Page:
After a terrorist escapes custody in London, former MI-5 agent Will Holloway (Kit Harington) is drawn back into the intelligence world, and teams up with the former Head of Intelligence for MI-5 to track down the terrorist, before he has the chance to stage an attack on London.
BBC TV show Spooks ran for 10 seasons and is syndicated around the world, Spooks: The Greater Good picks up where the TV show left off, and draws everyone back in for one last mission. Although this would make it seem that this is a movie for fans of the TV show, there is enough exposition and back-story given that newcomers to the franchise have enough to care about, and can root for the characters.
Kit Harington joins the crew as a former MI-5 agent who was given the boot for not being good enough. Of course, when things go bad, he is brought back into the fold. Harington does fine in the role – he is not actually given a lot of emotion to work with – and ably carries the action scenes. Peter Firth reprises his role as Harry Pearce, and brings a sense of familiarity to the proceedings. Firth forms a rather endearing mentor relationship with Harington, and although there is double cross after double cross, the two have strong energy together on screen. Tuppence Middleton rounds out the central trio and, although she doesn’t have a whole lot to do, at least there isn’t a love story thrown in for the sake of it, and her character is given room to grow. The rest of the cast is made up of Alyes Gabriel, Jennifer Ehle, Lara Pulver and Tim McInnerny.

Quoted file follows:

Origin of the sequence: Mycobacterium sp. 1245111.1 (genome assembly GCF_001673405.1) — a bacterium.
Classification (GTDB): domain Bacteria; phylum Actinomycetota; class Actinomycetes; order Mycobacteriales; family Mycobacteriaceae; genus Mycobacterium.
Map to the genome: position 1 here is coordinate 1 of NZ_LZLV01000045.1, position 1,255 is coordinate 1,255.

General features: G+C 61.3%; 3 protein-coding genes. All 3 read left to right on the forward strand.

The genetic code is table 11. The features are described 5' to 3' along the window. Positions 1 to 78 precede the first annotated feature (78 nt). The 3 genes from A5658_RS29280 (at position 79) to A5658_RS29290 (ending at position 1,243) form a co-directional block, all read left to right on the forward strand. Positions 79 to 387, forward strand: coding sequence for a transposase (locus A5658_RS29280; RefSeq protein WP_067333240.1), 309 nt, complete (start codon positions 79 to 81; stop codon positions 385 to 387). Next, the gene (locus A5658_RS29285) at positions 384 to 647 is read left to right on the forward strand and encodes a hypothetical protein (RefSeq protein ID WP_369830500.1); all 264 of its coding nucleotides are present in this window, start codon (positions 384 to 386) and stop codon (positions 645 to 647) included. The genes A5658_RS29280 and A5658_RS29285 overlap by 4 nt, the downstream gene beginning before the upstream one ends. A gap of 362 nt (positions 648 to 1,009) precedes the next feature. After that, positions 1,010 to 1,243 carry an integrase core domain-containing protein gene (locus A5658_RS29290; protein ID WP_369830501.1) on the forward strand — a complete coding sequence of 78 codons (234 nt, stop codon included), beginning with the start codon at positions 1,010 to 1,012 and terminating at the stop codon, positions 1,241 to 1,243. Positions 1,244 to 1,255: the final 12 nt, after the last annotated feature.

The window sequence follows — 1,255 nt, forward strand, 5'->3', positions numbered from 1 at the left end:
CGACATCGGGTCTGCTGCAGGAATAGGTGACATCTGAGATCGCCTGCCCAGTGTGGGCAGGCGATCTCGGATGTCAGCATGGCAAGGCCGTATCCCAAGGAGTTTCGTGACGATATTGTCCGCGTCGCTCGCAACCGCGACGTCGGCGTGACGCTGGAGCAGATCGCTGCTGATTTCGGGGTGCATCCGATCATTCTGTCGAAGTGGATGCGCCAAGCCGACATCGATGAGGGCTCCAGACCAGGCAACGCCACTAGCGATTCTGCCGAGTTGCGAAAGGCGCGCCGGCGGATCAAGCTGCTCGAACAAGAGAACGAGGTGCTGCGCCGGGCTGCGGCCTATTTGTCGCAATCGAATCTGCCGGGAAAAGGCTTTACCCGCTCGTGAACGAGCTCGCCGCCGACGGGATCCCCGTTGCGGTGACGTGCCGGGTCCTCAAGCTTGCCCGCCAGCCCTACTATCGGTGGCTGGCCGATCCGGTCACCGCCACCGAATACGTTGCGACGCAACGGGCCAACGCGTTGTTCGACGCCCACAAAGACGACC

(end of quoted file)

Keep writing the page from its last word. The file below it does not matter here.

The story, written by Jonathan Brackley and Sam Vincent, does not seem to have an awful lot to do with the TV show, and this is both to the film’s strength and detriment. Fans are sure to want to see characters they love on screen, and not killed off in the opening act, but this does allow for new fans to be brought on board. The film is filled with exposition, but it is done as subtly as possible, in order to catch the audience up, and keep the story moving. The film struggles, however, in making itself anything other than a generic spy film, even though it has so much of the TV show to draw from.
Director Bharat Nalluri keeps the film well paced, and the set pieces are well constructed and thrilling, but once the film has to stand on its own two feet, it has difficulty distinguishing itself from a drawn out episode of 24, or the preamble to a Bond film.
In all, Spooks: The Greater Good carefully caters to both fans and newcomers, but has difficulty in making itself anything other than a decent enough spy thriller, with yer man from Game of Thrones in it. Fans are almost sure to be disappointed, and newcomers may not be fully inspired to check out the TV show that started it all.